Monday, May 9, 2011
Lydia Callahan is a free woman. She was in Dublin, California Penitentiary for trying to kill President Ronald Reagan’s dog. Sam Callahan manages the Virgin Birthing House for Unwed Mothers. When Sam, his daughter and adoptive son hit the road to go pick up Lydia, disaster ensues.
I have never read anything by Mr. Sandlin before this book. So, this might explain a little of why I could never fully commit to the characters as long time fans of the GroVont trilogy have. While, I may not be a long time fan of the GroVonts, I did not have a problem jumping right into this book. I would recommend though, starting with Skipped Parts. Though, I did like Lydia. She was full of spunk and always spoke her mind. I just wished that she was more prominent in this book. The humor in this book was sometimes on the settle side as to opposed to right in your face. It was like black humor. For some people, black humor takes a while to get used too as it can also come off as rude and offensive. While, I did not mind the humor, not caring about the characters and the story line, I found that I could not finish this book. Again, this book was not my cup of tea but from what I could read, fans of this series will be pleased.
Fifteen years ago, Tim Sandlin concluded his “GroVont” trilogy, a string of books that included a New York Times Notable Book and earned such accolades as “funny and compelling” (LA Times), “zany” (Cosmo), and “dazzling and moving” (New York Times).
But some characters call a writer back.
And so begins Tim Sandlin’s return to the wild, welcome, and warm characters of GroVont, Wyoming. In Lydia (Sourcebooks Landmark; ON-SALE April 12), Sam Callahan is managing the Virgin Birth Home for Unwed Mothers. The women in Sam’s life keep his world interesting, but it’s his family members that really take the cake. His daughter may be having a nervous breakdown, and his mother’s just out of prison for attempting to poison the president’s dog. And when they hit the road with a geriatric, an adoptive son trying to discover his parentage, and an enraged psychopath on their tails, all hell may break loose.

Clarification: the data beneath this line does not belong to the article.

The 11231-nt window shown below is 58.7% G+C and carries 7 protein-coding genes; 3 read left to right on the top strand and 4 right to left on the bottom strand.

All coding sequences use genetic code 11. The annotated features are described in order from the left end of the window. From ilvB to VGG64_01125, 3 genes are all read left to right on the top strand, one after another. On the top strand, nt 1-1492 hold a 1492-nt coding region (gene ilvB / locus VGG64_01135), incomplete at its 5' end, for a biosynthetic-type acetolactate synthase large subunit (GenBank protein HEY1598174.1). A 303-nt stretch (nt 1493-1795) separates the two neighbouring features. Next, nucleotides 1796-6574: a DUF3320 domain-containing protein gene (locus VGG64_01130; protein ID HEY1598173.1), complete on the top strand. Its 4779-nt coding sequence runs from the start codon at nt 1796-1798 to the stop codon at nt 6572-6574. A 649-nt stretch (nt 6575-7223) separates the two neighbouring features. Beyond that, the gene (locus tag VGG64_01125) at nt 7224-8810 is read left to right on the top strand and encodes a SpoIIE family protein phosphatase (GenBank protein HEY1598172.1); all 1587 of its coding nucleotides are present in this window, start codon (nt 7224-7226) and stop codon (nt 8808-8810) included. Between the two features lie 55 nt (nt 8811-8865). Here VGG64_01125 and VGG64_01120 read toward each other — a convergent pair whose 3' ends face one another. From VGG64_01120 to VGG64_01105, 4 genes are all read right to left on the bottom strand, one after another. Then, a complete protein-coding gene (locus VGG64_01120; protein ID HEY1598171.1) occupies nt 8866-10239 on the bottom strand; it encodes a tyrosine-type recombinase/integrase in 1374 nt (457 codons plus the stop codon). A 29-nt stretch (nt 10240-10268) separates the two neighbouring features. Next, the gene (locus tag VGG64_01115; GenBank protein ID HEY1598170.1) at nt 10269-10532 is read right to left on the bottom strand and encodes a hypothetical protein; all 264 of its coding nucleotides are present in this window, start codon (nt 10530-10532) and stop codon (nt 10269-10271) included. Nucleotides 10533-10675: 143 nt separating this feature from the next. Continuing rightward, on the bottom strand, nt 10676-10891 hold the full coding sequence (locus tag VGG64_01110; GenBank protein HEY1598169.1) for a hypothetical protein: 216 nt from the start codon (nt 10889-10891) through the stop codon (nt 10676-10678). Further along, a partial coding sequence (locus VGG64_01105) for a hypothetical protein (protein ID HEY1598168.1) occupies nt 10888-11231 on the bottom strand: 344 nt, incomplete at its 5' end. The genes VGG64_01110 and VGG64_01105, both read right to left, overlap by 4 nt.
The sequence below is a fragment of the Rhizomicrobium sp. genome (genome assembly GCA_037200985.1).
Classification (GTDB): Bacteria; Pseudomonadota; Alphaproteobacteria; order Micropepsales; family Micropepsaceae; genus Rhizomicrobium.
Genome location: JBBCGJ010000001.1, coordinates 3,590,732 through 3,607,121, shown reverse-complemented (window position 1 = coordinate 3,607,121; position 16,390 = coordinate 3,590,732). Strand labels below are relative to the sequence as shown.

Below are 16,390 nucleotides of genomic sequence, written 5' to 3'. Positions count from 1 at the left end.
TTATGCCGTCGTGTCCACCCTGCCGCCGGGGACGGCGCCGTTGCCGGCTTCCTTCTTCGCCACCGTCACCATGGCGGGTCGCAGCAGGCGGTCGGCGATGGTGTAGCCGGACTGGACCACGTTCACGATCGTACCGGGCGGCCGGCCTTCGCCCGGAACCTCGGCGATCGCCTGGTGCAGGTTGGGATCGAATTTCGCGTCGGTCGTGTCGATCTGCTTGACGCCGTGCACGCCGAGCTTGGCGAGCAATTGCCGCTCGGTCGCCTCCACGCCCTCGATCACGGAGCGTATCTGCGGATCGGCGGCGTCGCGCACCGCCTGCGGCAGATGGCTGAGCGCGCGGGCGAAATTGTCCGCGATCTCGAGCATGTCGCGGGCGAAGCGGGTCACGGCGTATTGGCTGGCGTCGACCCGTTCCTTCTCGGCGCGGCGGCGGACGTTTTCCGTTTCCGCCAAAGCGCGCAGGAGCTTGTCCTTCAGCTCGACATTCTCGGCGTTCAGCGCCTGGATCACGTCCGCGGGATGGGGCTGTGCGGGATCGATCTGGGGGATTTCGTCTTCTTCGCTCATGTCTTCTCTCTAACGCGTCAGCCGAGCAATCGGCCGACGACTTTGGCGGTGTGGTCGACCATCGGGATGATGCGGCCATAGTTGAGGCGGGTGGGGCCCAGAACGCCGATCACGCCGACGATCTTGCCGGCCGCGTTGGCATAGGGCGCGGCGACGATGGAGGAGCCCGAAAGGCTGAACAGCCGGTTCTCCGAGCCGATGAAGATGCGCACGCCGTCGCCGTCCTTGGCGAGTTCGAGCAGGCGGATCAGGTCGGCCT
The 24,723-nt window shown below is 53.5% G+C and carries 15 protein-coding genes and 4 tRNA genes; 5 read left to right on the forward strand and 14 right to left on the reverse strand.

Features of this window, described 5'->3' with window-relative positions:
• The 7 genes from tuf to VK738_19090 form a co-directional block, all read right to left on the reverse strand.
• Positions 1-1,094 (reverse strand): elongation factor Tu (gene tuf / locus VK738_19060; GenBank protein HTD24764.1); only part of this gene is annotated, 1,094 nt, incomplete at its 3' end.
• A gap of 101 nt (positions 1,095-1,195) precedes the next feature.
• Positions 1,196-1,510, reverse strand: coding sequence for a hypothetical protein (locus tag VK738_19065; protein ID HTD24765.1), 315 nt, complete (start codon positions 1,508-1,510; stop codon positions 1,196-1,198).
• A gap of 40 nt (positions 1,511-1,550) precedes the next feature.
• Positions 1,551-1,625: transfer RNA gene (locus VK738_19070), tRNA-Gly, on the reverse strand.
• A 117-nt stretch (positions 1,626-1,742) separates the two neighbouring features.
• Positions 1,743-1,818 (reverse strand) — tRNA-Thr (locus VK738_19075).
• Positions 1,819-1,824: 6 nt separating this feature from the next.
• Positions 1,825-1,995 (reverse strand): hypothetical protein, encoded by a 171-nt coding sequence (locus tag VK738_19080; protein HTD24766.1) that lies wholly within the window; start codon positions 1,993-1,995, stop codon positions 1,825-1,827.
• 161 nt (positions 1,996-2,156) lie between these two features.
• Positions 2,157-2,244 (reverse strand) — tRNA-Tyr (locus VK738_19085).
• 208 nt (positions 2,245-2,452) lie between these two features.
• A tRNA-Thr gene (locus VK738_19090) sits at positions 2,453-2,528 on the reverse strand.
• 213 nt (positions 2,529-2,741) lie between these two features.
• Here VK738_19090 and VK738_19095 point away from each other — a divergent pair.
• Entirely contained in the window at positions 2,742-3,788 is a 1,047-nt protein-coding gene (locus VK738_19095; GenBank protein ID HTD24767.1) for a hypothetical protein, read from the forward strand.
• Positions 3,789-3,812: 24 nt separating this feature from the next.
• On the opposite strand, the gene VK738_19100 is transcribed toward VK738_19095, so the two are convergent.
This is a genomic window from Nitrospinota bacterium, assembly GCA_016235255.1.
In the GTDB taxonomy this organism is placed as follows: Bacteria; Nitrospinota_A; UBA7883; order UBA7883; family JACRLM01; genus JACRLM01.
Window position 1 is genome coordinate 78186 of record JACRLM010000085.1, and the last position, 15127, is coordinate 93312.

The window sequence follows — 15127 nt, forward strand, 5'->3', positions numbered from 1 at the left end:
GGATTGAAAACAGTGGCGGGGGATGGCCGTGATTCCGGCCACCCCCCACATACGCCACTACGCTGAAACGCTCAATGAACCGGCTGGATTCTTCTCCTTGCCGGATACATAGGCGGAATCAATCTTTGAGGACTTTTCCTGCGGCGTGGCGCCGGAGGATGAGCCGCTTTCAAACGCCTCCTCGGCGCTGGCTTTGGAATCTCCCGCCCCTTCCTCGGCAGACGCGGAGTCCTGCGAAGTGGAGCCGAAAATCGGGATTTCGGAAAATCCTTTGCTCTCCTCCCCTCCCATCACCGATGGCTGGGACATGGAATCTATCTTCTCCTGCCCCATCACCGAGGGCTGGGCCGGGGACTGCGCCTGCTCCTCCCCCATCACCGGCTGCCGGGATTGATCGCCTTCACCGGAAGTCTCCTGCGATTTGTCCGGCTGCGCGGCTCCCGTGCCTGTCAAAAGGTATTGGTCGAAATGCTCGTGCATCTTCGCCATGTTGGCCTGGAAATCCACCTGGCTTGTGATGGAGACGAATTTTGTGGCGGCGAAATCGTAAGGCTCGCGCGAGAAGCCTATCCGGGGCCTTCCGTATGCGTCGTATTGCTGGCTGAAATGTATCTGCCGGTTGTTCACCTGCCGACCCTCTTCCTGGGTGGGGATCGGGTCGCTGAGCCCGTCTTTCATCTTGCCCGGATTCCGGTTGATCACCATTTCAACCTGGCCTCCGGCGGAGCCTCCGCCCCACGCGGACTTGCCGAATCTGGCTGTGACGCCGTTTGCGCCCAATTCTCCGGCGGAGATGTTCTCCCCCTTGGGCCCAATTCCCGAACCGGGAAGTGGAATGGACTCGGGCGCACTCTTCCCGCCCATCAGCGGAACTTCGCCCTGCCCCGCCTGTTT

Reviewers have variously compared Tim Sandlin to Jack Kerouac, Tom Robbins, Larry McMurtry, John Irving, Kurt Vonnegut, and a few other writers you’ve probably heard of. He wrote five novels about his problems and then ran out of problems so he wrote movies because, he says, you don't have to have problems to write movies. After a few years of that he developed all new problems so he went back to novels. Sandlin has published nine novels and a book of columns. He wrote ten screenplays for hire; two have been made into movies. He turned forty with no phone, TV, or flush toilet and spent more time talking to the characters in his head than the people around him. He now has five phone lines, three TVs he doesn’t watch, three flush toilets, and a two-headed shower. Oh, and a Wii that he uses to pretend to do things he used to do for real. Sandlin and his wife recently adopted a little girl from China, and he is now living happily (indoors) with his family (wife, Carol; son, Kyle; daughter, Leila) in Jackson, Wyoming. www.timsandlin.com